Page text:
Why keep it visible in the car anyway?  Why not put it in the trunk or out of sight some other way?   Lips Sealed
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« Reply #12 on: January 28, 2008, 03:32:02 PM »

Why keep it visible in the car anyway?  Why not put it in the trunk or out of sight some other way?   Lips Sealed

I don't think they ever keep it 'visible,' but rather in a specially-made black carrying case (like an over-sized hat box).  But it still draws attention if its in the back seat.
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« Reply #13 on: January 28, 2008, 03:44:25 PM »

Check out the Dallas Morning News article, which answers some of the questions asked here.

 http://www.dallasnews.com/sharedcontent/dws/dn/latestnews/stories/012708stolenjewels.2a4b30b.html
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« Reply #14 on: January 28, 2008, 11:16:03 PM »

When Metropolitan ISAIAH visited Houston a few years back, I was in line to receive his blessing when a little girl and her mother approached the bishop.  The mother told him that when her daughter saw him wearing the crown, she asked, "Mommy, is that the king?"  The bishop, without missing a beat, looked at the little girl (she couldn't have been more than 3) and said, "No, honey.  I'm not the king.  Jesus is.  But sometimes, He lets me wear a crown."

Priceless.
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« Reply #15 on: January 29, 2008, 01:42:03 AM »

Huh  I could never understand why vestments and such and even church supplies in the orthodox church have to be gold, silver, jeweled and so expensive.  I'm sure that amount of money, multiplied thousands of times for the number of clergy and churches, could be used to feed the hungry, house the homeless and clothe the naked.  Just my opinion.

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« Reply #16 on: January 29, 2008, 03:32:48 AM »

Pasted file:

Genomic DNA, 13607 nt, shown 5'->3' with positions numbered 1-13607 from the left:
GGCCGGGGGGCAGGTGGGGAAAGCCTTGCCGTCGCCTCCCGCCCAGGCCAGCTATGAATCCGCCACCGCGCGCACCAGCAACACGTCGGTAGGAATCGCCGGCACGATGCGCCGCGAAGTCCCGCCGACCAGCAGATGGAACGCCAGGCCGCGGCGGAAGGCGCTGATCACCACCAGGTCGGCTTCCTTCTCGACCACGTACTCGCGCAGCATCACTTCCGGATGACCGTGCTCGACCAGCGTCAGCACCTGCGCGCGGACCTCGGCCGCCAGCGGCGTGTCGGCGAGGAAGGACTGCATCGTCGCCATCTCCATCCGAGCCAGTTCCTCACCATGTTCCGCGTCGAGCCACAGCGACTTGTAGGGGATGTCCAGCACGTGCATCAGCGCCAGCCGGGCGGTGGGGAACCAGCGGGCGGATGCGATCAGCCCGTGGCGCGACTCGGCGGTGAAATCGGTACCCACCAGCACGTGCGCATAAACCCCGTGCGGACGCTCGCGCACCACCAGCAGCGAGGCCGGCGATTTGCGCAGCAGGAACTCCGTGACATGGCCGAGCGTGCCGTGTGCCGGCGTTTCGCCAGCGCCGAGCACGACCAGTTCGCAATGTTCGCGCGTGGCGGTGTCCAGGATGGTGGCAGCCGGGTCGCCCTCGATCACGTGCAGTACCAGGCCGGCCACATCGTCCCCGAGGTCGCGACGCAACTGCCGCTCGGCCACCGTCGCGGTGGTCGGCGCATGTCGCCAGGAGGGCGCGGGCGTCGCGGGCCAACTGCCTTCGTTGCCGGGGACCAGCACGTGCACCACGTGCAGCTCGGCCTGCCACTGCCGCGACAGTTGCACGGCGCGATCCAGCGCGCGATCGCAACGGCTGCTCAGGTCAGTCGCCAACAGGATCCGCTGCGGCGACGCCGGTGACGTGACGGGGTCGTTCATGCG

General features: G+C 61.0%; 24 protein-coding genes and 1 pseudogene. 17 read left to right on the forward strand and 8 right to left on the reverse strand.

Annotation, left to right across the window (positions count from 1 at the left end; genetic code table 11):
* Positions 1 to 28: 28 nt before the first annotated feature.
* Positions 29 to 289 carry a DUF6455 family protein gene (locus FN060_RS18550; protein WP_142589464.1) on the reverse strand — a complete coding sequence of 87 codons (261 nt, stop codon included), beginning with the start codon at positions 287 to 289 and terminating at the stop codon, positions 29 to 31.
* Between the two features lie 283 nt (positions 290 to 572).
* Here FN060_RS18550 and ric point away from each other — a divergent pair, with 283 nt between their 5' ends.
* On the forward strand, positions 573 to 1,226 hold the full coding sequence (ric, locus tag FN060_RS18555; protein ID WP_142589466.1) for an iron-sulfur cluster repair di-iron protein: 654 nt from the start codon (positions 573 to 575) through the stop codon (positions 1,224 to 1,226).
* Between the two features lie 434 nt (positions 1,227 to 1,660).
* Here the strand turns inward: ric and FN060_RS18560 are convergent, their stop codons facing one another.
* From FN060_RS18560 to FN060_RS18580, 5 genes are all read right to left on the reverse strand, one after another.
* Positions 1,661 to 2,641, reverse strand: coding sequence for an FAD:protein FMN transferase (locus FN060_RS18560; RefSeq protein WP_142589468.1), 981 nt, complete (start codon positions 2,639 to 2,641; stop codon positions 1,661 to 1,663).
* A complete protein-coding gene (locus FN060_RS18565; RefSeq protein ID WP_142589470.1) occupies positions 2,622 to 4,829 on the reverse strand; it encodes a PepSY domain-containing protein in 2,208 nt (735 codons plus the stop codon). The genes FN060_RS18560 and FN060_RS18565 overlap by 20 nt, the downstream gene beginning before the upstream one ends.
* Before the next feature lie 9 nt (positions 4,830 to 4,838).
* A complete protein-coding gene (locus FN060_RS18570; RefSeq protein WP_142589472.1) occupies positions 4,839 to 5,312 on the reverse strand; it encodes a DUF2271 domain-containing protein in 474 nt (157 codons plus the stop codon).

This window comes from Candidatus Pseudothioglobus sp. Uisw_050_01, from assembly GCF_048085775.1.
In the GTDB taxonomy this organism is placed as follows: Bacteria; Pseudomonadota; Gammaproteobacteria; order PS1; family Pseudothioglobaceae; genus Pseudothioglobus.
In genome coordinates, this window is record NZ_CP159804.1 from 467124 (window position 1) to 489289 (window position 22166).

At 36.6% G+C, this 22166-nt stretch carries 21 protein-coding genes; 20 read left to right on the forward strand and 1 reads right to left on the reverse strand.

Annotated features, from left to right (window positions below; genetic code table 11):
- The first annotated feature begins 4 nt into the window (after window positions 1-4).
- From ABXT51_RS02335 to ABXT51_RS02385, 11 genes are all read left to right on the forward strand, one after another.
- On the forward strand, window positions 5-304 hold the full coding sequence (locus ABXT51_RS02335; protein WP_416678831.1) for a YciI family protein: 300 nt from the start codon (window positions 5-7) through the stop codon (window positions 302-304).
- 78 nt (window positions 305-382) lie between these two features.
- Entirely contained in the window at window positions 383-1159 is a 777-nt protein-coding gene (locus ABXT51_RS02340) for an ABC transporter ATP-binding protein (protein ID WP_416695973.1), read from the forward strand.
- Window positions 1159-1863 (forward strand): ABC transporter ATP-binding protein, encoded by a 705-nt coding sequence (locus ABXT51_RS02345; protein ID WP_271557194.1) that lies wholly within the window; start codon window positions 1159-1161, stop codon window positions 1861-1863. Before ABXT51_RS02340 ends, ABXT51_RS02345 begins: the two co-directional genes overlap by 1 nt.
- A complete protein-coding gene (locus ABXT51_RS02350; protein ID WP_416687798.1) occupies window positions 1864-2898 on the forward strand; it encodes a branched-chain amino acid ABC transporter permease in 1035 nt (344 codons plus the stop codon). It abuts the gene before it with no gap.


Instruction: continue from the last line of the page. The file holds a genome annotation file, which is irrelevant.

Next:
In Ethiopia the Archdeacon wears a very large ornate 'zewde' (Crown) during the Divine liturgy and very special processions where the Archbishop will be present.

I've always found this interesting.  In the Armenian Church, the priest wears the crown.  What I have heard is that it used to be the bishops who wore the crown, like in the EO Church, but during the Crusades the Armenian bishops came to like the Catholic bishops' mitres and started wearing those instead.  They didn't want to waste their old crowns, so they passed them down to the priests.

The only time I've seen deacons wear crowns in the Armenian Church is on St. Stephan's Day.  Sometimes what they do on that day is after the liturgy a couple of deacons will wear priests crowns and cense the church as the choir sings a hymn.  I think the crowns symbolize the martyrdom of St. Stephan. 

Is there some meaning or special history behind deacons in the Ethiopian Church wearing crowns?

Sorry, everyone, I didn't want to divert from the subject of the thread.  I'm just really curious about this.   Smiley

What happened to the bishop in Texas is really horrible.  It shows how desperate some people are that they would steal even religious items.  Especially a Bible.  Who would steal a Bible?  I guess it takes all kinds.  People have broken into my church and stolen things off of the altar.  We have a security system now.  It's ridiculous.  I guess we have to pray for thieves who are this desperate.
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« Reply #17 on: January 29, 2008, 11:24:08 AM »

What happened to the bishop in Texas is really horrible.  It shows how desperate some people are that they would steal even religious items.  Especially a Bible.  Who would steal a Bible?  I guess it takes all kinds.  People have broken into my church and stolen things off of the altar.  We have a security system now.  It's ridiculous.  I guess we have to pray for thieves who are this desperate.

We've got a security system at the church since we are in sort of a transitional neighborhood.  We got egged a few weeks ago, had a fence tagged a couple of years ago, and a bullet through a window years more back, but nothing especially serious.  Now the Baptist church across the street, that's another story.  Maybe our predominantly RC pachuco kids have more respect for a Catholic-ish church, who knows.  We have more of a problem with local drunks wandering in during Vespers services.  Not a problem if they are quiet, but loud or falling down, not acceptable.
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« Reply #18 on: January 29, 2008, 11:31:14 AM »

I did hear once from a priest, on the subject of people stealing from the Church, that if they feel the need to steal from the Church, they probably need it more badly than the Church does (however, sometimes it's not for the reason that they stole it).
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« Reply #19 on: January 29, 2008, 02:00:11 PM »